This is the most decorative obtainable example of the Cassini planisphere.
This strait, believed to separate northwestern America from northeastern Asia, was related to the centuries-long quest to find a Northwest Passage connecting the Atlantic Ocean to the Pacific. The rumor of this strait and a Northwest Passage in general inspired many voyages of discovery, including those of John Cabot, Sir Francis Drake, Gaspar Corte-Real, Jacques Cartier, and Sir Humphrey Gilbert.
The term Anian itself comes from Marco Polo’s thirteenth-century accounts of his travels. Polo used the term to refer to the Gulf of Tonkin, but cartographers thought it could refer to this supposed strait between Asia and North America. The Strait of Anian, so named, first appeared in a 1562 map by Giacomo Gastaldi, and was later adopted by Bolognini Zaltieri and Gerard Mercator.
The etymology of the idiom Yesso (Eso, Yeco, Jesso, Yedso) is most likely the Japanese Ezo-chi; a term used for the lands north of the island of Honshu. During the Edō period (1600-1886), it came to represent the ‘foreigners’ on the Kuril and Sakhalin islands. As European traders came into contact with the Japanese in the seventeenth century, the term was transferred onto European maps, where it was often associated with the island of Hokkaido. It varies on maps from a small island to a near-continent sized mass that stretches from Asia to Alaska.
The toponym held interest for Europeans because the island was supposedly tied to mythic riches. Father Francis Xavier (1506-1552), an early Jesuit missionary to Japan and China, related stories that immense silver mines were to be found on a secluded Japanese island; these stories were echoed in Spanish reports. The rumors became so tenacious and tantalizing that Abraham Ortelius included an island of silver north of Japan on his 1589 map of the Pacific.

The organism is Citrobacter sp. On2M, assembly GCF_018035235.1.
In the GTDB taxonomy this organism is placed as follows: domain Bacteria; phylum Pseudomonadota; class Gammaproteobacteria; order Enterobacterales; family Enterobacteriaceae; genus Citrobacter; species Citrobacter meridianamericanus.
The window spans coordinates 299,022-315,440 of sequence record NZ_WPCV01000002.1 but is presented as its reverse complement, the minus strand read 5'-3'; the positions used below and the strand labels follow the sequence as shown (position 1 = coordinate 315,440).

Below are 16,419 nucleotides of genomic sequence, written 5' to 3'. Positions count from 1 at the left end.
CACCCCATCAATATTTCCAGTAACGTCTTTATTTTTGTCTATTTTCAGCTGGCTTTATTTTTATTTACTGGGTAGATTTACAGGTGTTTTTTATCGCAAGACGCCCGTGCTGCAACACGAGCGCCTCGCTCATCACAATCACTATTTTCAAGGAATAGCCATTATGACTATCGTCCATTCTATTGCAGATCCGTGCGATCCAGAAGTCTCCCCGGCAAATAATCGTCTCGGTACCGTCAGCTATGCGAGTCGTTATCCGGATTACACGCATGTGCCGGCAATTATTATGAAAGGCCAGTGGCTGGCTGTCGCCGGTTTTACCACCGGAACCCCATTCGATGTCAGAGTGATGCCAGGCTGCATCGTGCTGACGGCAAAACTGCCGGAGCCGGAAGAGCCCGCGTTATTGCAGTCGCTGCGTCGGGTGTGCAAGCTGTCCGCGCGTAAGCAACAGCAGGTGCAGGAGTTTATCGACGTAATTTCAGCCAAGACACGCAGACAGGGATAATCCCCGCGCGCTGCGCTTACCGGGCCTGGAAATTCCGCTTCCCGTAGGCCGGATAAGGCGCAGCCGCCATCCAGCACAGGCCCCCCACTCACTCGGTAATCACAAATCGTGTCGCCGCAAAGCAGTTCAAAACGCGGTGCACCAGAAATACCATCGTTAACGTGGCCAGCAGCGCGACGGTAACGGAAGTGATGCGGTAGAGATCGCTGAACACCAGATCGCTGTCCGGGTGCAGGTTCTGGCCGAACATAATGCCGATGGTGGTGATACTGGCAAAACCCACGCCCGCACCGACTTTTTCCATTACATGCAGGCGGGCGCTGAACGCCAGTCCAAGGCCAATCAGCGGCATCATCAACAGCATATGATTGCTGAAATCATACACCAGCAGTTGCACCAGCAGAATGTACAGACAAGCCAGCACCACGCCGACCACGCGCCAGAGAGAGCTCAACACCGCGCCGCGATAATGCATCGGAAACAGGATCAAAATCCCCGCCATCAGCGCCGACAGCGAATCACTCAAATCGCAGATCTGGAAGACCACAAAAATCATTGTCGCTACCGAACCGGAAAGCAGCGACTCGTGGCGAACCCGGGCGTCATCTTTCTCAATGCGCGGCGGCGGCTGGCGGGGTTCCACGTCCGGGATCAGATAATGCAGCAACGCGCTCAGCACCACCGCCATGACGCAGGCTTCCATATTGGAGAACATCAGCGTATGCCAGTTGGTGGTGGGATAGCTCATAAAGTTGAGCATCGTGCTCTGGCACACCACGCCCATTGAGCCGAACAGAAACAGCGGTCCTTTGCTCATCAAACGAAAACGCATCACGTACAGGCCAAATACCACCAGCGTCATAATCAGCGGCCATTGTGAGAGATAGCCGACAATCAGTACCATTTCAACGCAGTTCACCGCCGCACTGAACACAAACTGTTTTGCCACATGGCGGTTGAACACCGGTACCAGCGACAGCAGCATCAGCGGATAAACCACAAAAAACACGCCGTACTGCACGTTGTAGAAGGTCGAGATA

Yesso is often tied to two other mythical North Pacific lands, Gamaland and Compagnies Land. Juan de Gama, the grandson of Vasco de Gama, was a Portuguese navigator who was accused of illegal trading with the Spanish in the East Indies. Gama fled and sailed from Macau to Japan in the later sixteenth century. He then struck out east, across the Pacific, and supposedly saw lands in the North Pacific. These lands were initially shown as small islands on Portuguese charts, but ballooned into a continent-sized landmass in later representations.
Several voyagers sought out these chimerical islands, including the Dutchmen Matthijs Hendrickszoon Quast in 1639 and Maarten Gerritszoon Vries in 1643. Compagnies Land, often shown along with Staten Land, were islands sighted by Vries on his 1643 voyage. He named the islands for the Dutch States General (Staten Land) and for the Dutch East India Company (VOC) (Compagnies, or Company’s Land). In reality, he had re-discovered two of the Kuril Islands. However, other mapmakers latched onto Compagnies Land in particular, enlarging and merging it with Yesso and/or Gamaland.
In the mid-eighteenth century, Vitus Bering, a Danish explorer in Russian employ, and later James Cook would both check the area and find nothing. La Perouse also sought the huge islands, but found only the Kurils, putting to rest the myth of the continent-sized dream lands.
Pieter van der Aa (1659-1733) was a Dutch mapmaker and publisher who printed pirated editions of foreign bestsellers and illustrated books, but is best known for his voluminous output of maps and atlases. Van der Aa was born to a German stonecutter from Holstein. Interestingly, all three van der Aa sons came to be involved in the printing business. Hildebrand was a copper engraver and Boudewyn was a printer.